The Galactic Center as a pradigm for low-luminosity nuclei? What can be learned from SgrA* for the central engine and conditions of star formation in nuclei of Seyfert galaxies and low luminosity nearby QSOs; The K-band identification of the DSO/G2 source

Eckart, Andreas; Britzen, S.; Horrobin, M.; Zamaninasab, M.; Muzic, K.; Sabha, N.; Shahzamanian, B.; Yazici, S.; Moser, L.; Zuther, J.; Garcia-Marin, M.; Valencia-S., M.; Bursa, M.; Karssen, G.; Karas, V.; Jalali, B.; Vitale, M.; Bremer, M.; Fischer, S.; Smajic, S.; Rauch, C.; Kunneriath, D.; Moultaka, J.; Straubmeier, C.; Rashed, Y. E.; Iserlohe, C.; Busch, G.; Markakis, K.; Borkar, A.; Zensus, A.
Proceedings of Nuclei of Seyfert galaxies and QSOs - Central engine & conditions of star formation (Seyfert 2012). 6-8 November, 2012. Max-Planck-Insitut für Radioastronomie (MPIfR), Bonn, Germany. Online at, id.4 (2012).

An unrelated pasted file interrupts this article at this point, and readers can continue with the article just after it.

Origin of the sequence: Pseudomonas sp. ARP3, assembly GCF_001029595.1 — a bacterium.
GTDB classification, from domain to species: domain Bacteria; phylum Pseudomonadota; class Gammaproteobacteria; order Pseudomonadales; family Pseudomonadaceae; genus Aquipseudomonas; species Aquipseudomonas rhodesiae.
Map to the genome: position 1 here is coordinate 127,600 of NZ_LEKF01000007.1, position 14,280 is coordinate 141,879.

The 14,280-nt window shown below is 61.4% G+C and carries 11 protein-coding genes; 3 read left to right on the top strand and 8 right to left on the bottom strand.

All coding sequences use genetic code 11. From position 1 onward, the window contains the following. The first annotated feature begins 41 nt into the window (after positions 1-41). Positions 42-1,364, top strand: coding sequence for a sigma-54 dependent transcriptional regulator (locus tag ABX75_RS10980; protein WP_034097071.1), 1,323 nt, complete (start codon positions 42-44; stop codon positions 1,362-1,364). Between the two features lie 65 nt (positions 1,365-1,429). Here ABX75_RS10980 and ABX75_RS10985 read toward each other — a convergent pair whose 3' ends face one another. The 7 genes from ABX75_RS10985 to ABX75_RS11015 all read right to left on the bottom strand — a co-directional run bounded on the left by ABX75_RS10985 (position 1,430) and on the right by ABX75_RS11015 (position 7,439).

The super-massive 4 million solar mass black hole (SMBH) SgrA* shows flare emission from the millimeter to the X-ray domain. The nucleus of the Milky Way has properties (stellar cluster, young stars, molecular gas and an accreting SMBH) that resemble those of currently higher luminous Low Luminosity Active Galactic Nuclei. A detailed analysis of the infrared light curves shows that the flares are probably generated in a single-state process forming a power-law distribution of the flux density. Near-infrared polarimetry shows signatures of strong gravity that are statistically significant against randomly polarized red noise. Details of the emission mechanism are discussed in a synchrotron/self-Compton model. SgrA* also allows to study the interaction of the SMBH with the immediate interstellar and gaseous environment of the central stellar cluster. Through infrared imaging of the central few arcseconds it is possible to study both inflow and outflow phenomena linked to the SgrA* black hole. In this context we also discuss the newly found dusty object that approaches SgrA* and present a comparison between recent Keck and VLT K-band data that clearly supports its detection as a about 19m K'-band continuum source.